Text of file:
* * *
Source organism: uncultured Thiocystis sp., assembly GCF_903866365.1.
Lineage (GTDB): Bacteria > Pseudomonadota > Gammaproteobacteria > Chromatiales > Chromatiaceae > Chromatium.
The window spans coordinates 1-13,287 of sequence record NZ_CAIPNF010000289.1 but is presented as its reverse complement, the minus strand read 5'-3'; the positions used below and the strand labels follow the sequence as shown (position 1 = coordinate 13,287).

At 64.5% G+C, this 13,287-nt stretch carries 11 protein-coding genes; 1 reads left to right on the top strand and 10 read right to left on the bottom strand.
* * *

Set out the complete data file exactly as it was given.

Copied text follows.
Source organism: uncultured Thiocystis sp., assembly GCF_903866365.1.
Lineage (GTDB): Bacteria > Pseudomonadota > Gammaproteobacteria > Chromatiales > Chromatiaceae > Chromatium.
The window spans coordinates 1-13,287 of sequence record NZ_CAIPNF010000289.1 but is presented as its reverse complement, the minus strand read 5'-3'; the positions used below and the strand labels follow the sequence as shown (position 1 = coordinate 13,287).

At 64.5% G+C, this 13,287-nt stretch carries 11 protein-coding genes; 1 reads left to right on the top strand and 10 read right to left on the bottom strand.